Campaign against racism

Racism is an abiding problem in India, where it intersects with the hierarchies of caste, religion, region, class, background, gender, sexuality, ability, and other realities. People from the north-east of India are regularly subjected to racial discrimination and violence.

Following the lynching of college student Nido Tania in January 2014, the Bezbaruah Committee was constituted. Its mandate was to research the racially motivated discrimination and daily violence faced by north-eastern communities settled in other parts of India, especially in metropolitan areas. It was also asked to suggest measures which could be implemented by the Government of India.

The Bezbaruah recommendations

The committee held public consultations across India amongst communities of people from North East India, and subsequently made five key recommendations. As evidenced below, the recommendations are wide-ranging, thorough, and cognisant of both short- and long-term measures that can be taken to prevent racially motivated discrimination and hate crimes against people from the north-east of India.

The Bezbaruah Committee filed its report with the Home Ministry on 11 July 2014. They advised the Home Ministry to implement these recommendations in a timeline ranging from six months to a year.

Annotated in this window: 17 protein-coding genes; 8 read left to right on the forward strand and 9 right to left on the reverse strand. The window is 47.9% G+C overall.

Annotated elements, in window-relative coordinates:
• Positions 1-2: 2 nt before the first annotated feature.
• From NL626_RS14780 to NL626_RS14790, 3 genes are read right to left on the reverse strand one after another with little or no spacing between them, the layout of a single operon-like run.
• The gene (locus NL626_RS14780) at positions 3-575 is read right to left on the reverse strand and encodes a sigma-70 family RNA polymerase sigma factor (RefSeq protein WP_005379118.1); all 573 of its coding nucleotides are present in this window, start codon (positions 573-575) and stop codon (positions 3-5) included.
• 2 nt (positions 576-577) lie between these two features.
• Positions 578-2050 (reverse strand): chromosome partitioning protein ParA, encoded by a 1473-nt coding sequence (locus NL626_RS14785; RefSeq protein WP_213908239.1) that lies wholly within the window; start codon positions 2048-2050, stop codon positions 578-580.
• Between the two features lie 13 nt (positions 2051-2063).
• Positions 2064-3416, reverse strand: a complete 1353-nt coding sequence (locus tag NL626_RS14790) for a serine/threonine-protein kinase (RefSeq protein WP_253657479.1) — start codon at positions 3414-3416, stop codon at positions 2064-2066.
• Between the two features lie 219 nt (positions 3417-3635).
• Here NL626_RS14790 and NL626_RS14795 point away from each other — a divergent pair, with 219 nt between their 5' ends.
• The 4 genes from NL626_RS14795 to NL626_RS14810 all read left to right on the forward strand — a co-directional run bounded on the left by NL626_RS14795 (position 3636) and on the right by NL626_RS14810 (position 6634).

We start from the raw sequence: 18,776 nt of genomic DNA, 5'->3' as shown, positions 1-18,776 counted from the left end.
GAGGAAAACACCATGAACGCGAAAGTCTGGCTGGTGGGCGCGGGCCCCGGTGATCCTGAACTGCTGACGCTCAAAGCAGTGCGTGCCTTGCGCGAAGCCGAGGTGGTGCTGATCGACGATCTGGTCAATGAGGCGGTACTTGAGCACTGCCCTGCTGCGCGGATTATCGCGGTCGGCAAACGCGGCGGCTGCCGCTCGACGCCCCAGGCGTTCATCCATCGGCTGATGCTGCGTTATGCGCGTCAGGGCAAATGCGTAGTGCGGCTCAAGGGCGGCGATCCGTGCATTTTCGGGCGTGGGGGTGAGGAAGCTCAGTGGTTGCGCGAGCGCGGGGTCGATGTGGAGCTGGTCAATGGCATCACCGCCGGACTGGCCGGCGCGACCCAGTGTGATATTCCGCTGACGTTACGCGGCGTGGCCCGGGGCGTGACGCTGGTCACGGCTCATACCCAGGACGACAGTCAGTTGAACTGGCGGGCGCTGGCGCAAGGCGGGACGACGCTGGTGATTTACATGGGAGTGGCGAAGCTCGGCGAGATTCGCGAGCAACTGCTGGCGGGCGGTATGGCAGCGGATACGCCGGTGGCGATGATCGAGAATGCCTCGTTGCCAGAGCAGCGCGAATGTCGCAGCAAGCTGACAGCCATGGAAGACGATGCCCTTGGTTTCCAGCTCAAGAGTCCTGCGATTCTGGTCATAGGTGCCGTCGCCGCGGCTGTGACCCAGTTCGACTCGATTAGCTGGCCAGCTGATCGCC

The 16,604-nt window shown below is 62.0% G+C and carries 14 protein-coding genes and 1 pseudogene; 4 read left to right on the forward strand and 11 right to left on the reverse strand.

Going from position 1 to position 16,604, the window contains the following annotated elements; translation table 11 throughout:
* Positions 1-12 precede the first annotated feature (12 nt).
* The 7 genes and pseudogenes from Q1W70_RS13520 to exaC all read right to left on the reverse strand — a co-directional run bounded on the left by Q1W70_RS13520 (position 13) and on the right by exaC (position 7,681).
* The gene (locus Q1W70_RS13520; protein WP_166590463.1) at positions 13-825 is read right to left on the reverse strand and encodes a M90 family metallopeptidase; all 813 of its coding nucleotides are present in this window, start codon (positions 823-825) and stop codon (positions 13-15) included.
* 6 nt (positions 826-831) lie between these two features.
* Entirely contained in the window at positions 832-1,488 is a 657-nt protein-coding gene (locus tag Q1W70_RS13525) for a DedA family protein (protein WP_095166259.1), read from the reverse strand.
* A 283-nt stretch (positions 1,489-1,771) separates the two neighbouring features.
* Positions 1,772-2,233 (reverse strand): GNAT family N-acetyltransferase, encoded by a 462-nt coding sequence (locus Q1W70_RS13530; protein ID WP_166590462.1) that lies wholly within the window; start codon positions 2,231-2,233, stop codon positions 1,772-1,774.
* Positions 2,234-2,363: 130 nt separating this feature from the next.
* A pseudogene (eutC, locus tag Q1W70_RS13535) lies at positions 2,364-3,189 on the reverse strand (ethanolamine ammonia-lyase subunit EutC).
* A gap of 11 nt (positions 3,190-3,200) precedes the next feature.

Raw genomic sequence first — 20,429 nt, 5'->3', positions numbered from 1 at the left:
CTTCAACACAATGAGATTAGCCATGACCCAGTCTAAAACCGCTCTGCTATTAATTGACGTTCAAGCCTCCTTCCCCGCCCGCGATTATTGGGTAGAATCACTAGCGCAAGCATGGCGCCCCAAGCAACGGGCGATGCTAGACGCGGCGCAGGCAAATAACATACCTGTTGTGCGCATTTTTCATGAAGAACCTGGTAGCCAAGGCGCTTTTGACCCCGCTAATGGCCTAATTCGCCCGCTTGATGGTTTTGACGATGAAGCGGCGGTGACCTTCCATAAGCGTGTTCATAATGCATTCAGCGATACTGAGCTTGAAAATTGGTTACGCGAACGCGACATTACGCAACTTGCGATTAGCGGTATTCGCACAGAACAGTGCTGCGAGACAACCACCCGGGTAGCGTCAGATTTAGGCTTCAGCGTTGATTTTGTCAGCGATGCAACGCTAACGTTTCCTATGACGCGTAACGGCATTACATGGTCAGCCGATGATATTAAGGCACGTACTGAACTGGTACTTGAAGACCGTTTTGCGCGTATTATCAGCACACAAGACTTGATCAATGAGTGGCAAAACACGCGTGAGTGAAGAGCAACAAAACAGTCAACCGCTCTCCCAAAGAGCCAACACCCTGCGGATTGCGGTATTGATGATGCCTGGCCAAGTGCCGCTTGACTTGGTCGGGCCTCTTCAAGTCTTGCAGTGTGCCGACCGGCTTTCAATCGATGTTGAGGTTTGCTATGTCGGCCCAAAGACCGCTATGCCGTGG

The recommendations are as follows:

  1. New law against discrimination:
    • Either a new law to be promulgated as directed by the Delhi High Court, or the Indian Penal Code to be amended
    • Offences to be cognisable and non-bailable
    • Investigation of FIR to be completed within sixty days by a special squad
    • FIR should be investigated by a police officer not below the rank of deputy SP or ACP
    • Special prosecutor to be appointed to handle all cases of racial atrocity
    • Trial to be completed within 90 days
  2. Fast-track courts and special police squads:
    • Fast-track courts to be created for cases relating to people from the north-east, particularly on racially motivated and heinous crimes against women and children from the north-east.
    • Especially designated public prosecutors to be appointed for cases involving people from the north-east. These must be appropriately trained, and sensitised.
    • Special squad supervised by north-east special police unit to ensure speedy justice in criminal cases. Such squad to be manned by people especially selected for the purpose, especially trained and sensitised on the problems of people from the north-east.
  3. Interventions in education: